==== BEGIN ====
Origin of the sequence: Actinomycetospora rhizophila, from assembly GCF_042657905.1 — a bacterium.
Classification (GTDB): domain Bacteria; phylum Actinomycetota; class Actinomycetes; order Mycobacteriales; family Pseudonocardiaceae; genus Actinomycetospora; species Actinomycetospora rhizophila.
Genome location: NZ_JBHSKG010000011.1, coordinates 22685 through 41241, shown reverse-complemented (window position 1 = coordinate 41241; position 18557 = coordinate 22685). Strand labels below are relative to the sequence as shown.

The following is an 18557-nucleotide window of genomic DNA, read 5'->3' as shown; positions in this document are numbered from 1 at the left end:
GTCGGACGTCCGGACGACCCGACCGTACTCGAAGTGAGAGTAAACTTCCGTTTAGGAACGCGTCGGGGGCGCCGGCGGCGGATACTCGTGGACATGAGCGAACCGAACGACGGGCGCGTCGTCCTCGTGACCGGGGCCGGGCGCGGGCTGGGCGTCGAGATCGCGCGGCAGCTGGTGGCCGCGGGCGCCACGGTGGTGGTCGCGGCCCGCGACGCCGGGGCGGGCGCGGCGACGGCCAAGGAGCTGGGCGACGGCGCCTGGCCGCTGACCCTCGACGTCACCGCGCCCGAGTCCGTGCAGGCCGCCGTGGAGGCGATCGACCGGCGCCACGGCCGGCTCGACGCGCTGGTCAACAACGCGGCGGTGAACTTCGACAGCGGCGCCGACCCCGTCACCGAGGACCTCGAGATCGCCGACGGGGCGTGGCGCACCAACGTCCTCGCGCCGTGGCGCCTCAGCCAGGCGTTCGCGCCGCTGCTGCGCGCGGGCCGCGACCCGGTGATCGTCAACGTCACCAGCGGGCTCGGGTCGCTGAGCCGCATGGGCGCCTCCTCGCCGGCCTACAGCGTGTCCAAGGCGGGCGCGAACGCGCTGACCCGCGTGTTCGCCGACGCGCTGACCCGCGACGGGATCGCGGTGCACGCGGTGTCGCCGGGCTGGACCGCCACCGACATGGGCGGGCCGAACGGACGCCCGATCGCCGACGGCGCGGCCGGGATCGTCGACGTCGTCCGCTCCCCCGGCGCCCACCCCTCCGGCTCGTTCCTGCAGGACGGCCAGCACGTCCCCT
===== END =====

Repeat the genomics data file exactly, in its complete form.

Origin of the sequence: Actinomycetospora rhizophila, from assembly GCF_042657905.1 — a bacterium.
Classification (GTDB): domain Bacteria; phylum Actinomycetota; class Actinomycetes; order Mycobacteriales; family Pseudonocardiaceae; genus Actinomycetospora; species Actinomycetospora rhizophila.
Genome location: NZ_JBHSKG010000011.1, coordinates 22685 through 41241, shown reverse-complemented (window position 1 = coordinate 41241; position 18557 = coordinate 22685). Strand labels below are relative to the sequence as shown.

The following is an 18557-nucleotide window of genomic DNA, read 5'->3' as shown; positions in this document are numbered from 1 at the left end:
GTCGGACGTCCGGACGACCCGACCGTACTCGAAGTGAGAGTAAACTTCCGTTTAGGAACGCGTCGGGGGCGCCGGCGGCGGATACTCGTGGACATGAGCGAACCGAACGACGGGCGCGTCGTCCTCGTGACCGGGGCCGGGCGCGGGCTGGGCGTCGAGATCGCGCGGCAGCTGGTGGCCGCGGGCGCCACGGTGGTGGTCGCGGCCCGCGACGCCGGGGCGGGCGCGGCGACGGCCAAGGAGCTGGGCGACGGCGCCTGGCCGCTGACCCTCGACGTCACCGCGCCCGAGTCCGTGCAGGCCGCCGTGGAGGCGATCGACCGGCGCCACGGCCGGCTCGACGCGCTGGTCAACAACGCGGCGGTGAACTTCGACAGCGGCGCCGACCCCGTCACCGAGGACCTCGAGATCGCCGACGGGGCGTGGCGCACCAACGTCCTCGCGCCGTGGCGCCTCAGCCAGGCGTTCGCGCCGCTGCTGCGCGCGGGCCGCGACCCGGTGATCGTCAACGTCACCAGCGGGCTCGGGTCGCTGAGCCGCATGGGCGCCTCCTCGCCGGCCTACAGCGTGTCCAAGGCGGGCGCGAACGCGCTGACCCGCGTGTTCGCCGACGCGCTGACCCGCGACGGGATCGCGGTGCACGCGGTGTCGCCGGGCTGGACCGCCACCGACATGGGCGGGCCGAACGGACGCCCGATCGCCGACGGCGCGGCCGGGATCGTCGACGTCGTCCGCTCCCCCGGCGCCCACCCCTCCGGCTCGTTCCTGCAGGACGGCCAGCACGTCCCCT